The Iconoclast

After only a week "on the air," novelist Richard S. Wheeler seems to have shut-down his blog, The Iconoclast. It’s a shame, because I was enjoying his posts and looking forward to his ruminations on the state of westerns in publishing today. The blog generated a healthy discussion almost right away with his take on the demise of the midlist. Anybody know why he decided to quit so soon?

It’s a Blog. It’s a Book. It’s Both

Bob Sassone, one of our frequent visitors here, is launching a book blog. Er. Blog book. Ah hell, I’ll let him tell you.

"Letters To Martha", my new novel, launches today. I know, I know, you’re
thinking many things.  You have a new novel?  Martha who?  How can a novel
"launch"? And should I ask my doctor about Lipitor?  That last one is
between you and your doctor, but here’s the web site for the

It’s a blog novel.  A
novel, because that’s how I originally wrote it, and it’s a blog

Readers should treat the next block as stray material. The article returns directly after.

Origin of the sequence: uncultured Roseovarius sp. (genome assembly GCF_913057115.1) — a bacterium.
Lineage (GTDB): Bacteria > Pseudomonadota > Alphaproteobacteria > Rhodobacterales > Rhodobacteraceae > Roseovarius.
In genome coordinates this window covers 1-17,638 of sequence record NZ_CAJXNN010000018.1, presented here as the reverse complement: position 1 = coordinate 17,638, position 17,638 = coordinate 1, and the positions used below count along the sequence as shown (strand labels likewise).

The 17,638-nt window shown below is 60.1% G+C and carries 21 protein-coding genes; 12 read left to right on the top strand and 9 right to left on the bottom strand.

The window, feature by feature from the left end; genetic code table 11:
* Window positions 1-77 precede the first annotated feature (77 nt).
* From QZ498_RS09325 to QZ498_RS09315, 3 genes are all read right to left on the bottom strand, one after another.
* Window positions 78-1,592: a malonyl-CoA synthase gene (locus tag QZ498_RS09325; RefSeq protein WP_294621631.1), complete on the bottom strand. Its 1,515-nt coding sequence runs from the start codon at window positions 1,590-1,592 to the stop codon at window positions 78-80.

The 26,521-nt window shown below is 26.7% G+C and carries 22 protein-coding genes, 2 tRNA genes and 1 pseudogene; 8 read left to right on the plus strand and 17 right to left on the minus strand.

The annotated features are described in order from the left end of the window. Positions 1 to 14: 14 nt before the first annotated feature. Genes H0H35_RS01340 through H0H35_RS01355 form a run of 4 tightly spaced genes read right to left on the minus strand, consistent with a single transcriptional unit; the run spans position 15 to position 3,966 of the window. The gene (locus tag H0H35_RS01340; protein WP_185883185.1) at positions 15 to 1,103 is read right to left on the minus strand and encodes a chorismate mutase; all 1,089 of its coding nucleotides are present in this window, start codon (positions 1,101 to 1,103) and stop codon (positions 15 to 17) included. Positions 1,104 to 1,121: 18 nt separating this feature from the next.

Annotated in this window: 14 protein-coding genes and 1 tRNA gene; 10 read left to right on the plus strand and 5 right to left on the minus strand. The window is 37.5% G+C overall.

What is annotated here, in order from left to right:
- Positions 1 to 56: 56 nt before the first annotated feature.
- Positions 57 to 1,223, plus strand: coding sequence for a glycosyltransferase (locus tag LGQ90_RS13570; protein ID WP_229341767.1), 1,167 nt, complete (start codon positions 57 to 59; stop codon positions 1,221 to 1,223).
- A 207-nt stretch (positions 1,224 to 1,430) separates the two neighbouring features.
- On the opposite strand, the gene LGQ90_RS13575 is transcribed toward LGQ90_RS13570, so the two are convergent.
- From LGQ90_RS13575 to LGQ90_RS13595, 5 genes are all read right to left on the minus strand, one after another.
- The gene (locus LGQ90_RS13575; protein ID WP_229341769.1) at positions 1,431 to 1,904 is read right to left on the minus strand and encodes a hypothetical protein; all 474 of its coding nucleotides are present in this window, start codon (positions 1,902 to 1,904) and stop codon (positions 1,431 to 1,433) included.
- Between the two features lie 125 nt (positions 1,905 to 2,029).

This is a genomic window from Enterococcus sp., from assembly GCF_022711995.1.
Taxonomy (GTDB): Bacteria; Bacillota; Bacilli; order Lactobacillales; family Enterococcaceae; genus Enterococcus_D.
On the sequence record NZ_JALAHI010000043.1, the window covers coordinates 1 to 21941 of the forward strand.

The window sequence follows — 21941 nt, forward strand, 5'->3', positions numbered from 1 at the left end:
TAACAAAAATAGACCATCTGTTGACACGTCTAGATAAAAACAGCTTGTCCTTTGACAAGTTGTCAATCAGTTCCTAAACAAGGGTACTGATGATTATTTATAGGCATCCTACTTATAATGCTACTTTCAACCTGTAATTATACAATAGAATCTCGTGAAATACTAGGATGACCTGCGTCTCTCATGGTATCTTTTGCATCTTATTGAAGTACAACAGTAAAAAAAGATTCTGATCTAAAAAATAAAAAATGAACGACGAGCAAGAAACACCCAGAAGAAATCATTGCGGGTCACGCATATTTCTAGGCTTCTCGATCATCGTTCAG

because…well, if you haven’t heard they’re all the sa-hizzle with the
hip kids nowadays.

There’s a more in-depth answer to the "why put
it online" question.  Read it

This also
fulfills my promise I made to you a year and a half ago, about giving all of
you a free novel as thanks for reading my stuff.  It will be updated
every Tues and Thurs with new entries.  You can leave comments at the blog
if you’d like (for now anyway – let’s see if anyone abuses that little
feature), and it will run until March/April, just in time for Martha’s
release from the pokey.  Let me know what you think. 

Time Management